On a related note:
- Good hearing helps to keep your brain healthy
Alzheimer’s disease has been associated with the formation of “plaques” on the neurons of the brain. Neurons become shrouded with a stick protein called beta-amyloid. They stop firing, and they eventually die.
Not everyone who has Alzheimer’s disease has an accumulation of beta-amyloid, but a majority of autopsies of people who had Alzheimer’s find it. However, good hearing may stop beta-amyloid accumulation.
Studies of lab mice have found that being able to hear a variety of sounds slows down or even stops the accumulation of beta-amyloid in aging brains. Mice aren’t people, of course, but it isn’t a stretch to suppose that continuing to be able to enjoy music, nature sounds, and conversation contribute to keeping the human brain healthy.
- People who can hear well suffer fewer falls
Falls can be devastating for older people. A large percentage of people who fall and break their hips die within two years. Older people who have osteoporosis have greater risk of fractures from falls and take longer to recover from them. And poor hearing increases the risk of falls.
Our ears pick up subtle signals from our environment as we walk. People who can’t hear are at greater risk of falls, and people who use hearing aids that they did not get from a professional audiologist are more likely to fall too. Getting the hearing correction you need from a professional audiologist can make a huge difference in your ability to stay mobile.
Audiologists can also diagnose and help to treat ear-related diseases of balance like Ménière’s disease.
- Sometimes the cause of hearing loss is something easy to treat
There is something about Q-tips you need to know:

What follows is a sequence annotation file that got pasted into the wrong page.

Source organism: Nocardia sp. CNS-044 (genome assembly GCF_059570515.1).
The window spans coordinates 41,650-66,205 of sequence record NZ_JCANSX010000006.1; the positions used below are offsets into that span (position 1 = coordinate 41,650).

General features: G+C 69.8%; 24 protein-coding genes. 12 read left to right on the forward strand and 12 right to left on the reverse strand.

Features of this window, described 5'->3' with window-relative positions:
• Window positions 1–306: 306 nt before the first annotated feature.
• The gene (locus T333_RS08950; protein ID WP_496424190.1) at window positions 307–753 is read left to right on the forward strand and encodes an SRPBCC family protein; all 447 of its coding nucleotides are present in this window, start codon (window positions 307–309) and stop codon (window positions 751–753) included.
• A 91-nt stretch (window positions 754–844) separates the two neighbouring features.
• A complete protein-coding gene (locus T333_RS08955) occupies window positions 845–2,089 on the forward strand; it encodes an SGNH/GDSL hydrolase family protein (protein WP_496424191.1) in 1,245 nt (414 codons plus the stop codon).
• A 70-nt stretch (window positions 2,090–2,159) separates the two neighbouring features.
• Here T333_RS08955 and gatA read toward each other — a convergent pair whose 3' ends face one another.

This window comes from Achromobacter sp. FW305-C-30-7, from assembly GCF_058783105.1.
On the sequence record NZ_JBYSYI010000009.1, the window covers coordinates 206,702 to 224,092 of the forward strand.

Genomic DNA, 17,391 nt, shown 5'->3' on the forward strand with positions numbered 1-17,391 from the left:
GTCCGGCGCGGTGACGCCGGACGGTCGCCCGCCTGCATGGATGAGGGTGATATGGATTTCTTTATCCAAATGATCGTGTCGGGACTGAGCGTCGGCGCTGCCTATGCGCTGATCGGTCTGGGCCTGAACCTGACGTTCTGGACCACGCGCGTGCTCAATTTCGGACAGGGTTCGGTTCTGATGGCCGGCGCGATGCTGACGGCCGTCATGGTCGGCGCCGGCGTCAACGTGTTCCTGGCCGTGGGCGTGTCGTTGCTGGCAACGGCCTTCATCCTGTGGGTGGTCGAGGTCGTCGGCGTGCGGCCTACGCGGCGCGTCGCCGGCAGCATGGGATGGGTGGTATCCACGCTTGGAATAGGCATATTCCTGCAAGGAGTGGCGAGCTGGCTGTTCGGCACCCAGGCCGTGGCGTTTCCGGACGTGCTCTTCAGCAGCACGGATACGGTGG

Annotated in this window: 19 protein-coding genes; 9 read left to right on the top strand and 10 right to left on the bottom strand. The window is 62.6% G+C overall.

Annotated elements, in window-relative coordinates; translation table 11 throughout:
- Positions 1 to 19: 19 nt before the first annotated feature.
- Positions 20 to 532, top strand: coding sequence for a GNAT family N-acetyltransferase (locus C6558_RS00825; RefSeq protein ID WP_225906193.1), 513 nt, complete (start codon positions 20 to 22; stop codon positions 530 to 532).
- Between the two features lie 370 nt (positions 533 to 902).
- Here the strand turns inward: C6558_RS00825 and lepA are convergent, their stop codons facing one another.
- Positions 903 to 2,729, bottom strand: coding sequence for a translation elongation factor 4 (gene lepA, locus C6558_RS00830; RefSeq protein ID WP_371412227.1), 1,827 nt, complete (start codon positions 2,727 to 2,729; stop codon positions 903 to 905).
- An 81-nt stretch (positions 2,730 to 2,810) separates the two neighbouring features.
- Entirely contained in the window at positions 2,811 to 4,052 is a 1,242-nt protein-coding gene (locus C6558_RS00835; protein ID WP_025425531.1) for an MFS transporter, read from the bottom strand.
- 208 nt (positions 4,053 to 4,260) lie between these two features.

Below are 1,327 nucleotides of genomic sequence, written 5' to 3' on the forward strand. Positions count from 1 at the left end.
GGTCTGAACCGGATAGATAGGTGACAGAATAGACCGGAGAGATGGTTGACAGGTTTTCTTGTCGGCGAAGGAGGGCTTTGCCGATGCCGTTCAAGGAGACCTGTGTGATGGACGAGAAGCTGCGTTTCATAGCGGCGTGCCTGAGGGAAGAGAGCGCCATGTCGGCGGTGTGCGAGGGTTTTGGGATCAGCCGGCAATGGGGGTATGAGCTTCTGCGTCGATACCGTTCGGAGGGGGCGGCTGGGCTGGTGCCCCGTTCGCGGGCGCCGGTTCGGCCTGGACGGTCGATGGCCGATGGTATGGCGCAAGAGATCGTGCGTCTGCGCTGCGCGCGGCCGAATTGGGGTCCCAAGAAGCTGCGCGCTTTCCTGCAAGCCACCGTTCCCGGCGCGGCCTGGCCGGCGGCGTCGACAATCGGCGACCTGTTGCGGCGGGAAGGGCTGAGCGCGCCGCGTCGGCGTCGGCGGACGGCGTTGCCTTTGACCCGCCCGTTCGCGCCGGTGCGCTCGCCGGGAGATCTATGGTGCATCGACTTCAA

They don’t actually get wax out of your ears. A little wax sticks to the cotton at the end of the applicator, but they actually drive ear wax further into your ear. Eventually, so much of the sticky ear wax known as cerumen can accumulate in your ear canal that you can’t hear well.
Believe it or not, medical research has found that six percent of the population of the United States has hearing loss due to ear wax accumulations they can’t remove on their own. Your annual checkup with your audiologist can catch this problem so you can get better hearing in minutes.
People have lots of rationalizations for not scheduling hearing checks with a professional audiologist. Some will say “My hearing loss is not that bad.” Others will say “I am too young for hearing aids.” Or maybe it’s “I don’t like the way I look in hearing aids.”
The average person with hearing loss waits 10 years before getting treatment. That’s a lot of opportunities needlessly lost forever. Harbor Audiology & Hearing Services Inc. can determine the cause of your hearing loss and get your treatment you need for your best possible hearing.
Don’t put off the hearing care you need. Let Harbor Audiology & Hearing Services Inc. help. Contact us at 253-999-9649 or text us at 253-338-5181 to schedule your appointment today!
Categorised in: Hearing Loss Treatment